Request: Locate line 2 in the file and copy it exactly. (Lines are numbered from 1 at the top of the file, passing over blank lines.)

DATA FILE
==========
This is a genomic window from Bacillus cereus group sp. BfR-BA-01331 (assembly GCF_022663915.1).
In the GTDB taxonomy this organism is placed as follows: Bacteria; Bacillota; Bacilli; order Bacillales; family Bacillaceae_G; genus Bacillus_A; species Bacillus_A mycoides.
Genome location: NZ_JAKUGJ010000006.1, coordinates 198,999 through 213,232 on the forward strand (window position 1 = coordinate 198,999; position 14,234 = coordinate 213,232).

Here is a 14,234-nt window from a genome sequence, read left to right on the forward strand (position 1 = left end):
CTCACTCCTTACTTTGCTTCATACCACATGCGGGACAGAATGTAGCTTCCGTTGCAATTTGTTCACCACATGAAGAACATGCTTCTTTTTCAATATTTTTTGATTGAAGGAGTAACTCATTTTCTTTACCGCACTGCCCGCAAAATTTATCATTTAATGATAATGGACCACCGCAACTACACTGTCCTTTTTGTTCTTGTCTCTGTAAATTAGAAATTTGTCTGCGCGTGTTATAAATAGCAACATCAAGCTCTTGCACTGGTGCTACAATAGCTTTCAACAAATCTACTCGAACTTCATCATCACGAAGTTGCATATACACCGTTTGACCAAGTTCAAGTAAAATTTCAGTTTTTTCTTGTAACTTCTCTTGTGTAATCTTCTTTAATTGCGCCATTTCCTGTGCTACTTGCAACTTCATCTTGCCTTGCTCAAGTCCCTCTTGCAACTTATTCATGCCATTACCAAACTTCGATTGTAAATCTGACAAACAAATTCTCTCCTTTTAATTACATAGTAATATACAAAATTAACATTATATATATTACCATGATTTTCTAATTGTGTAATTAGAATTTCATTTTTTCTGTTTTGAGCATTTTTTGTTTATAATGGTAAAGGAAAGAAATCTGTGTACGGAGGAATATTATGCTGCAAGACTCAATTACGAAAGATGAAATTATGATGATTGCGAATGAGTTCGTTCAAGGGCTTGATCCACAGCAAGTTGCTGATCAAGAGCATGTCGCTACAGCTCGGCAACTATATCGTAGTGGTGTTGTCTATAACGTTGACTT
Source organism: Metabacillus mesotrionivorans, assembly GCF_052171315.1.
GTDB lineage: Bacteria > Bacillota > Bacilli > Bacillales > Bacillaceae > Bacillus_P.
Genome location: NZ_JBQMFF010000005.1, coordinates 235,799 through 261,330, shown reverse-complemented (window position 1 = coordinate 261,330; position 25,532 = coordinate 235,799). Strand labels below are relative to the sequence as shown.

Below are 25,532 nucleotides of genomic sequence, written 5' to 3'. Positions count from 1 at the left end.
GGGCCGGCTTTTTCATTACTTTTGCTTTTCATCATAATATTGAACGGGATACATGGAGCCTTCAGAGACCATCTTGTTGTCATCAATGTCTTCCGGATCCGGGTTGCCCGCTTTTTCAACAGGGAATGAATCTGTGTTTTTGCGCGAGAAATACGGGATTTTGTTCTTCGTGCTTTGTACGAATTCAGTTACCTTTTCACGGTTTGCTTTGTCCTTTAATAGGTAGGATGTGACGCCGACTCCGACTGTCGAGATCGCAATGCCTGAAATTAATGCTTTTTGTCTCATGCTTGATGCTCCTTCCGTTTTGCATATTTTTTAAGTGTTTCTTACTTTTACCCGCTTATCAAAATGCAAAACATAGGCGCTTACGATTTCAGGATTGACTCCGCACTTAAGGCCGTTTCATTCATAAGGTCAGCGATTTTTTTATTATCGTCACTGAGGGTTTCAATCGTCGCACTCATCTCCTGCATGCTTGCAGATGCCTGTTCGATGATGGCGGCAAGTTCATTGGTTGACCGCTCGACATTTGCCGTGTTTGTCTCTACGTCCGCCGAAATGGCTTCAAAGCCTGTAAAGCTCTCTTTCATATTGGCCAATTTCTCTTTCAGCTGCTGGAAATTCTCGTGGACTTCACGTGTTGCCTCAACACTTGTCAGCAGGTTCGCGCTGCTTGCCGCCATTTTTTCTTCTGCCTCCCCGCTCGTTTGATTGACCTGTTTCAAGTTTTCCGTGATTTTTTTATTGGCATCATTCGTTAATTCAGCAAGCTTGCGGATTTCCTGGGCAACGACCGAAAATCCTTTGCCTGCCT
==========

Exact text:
In the GTDB taxonomy this organism is placed as follows: Bacteria; Bacillota; Bacilli; order Bacillales; family Bacillaceae_G; genus Bacillus_A; species Bacillus_A mycoides.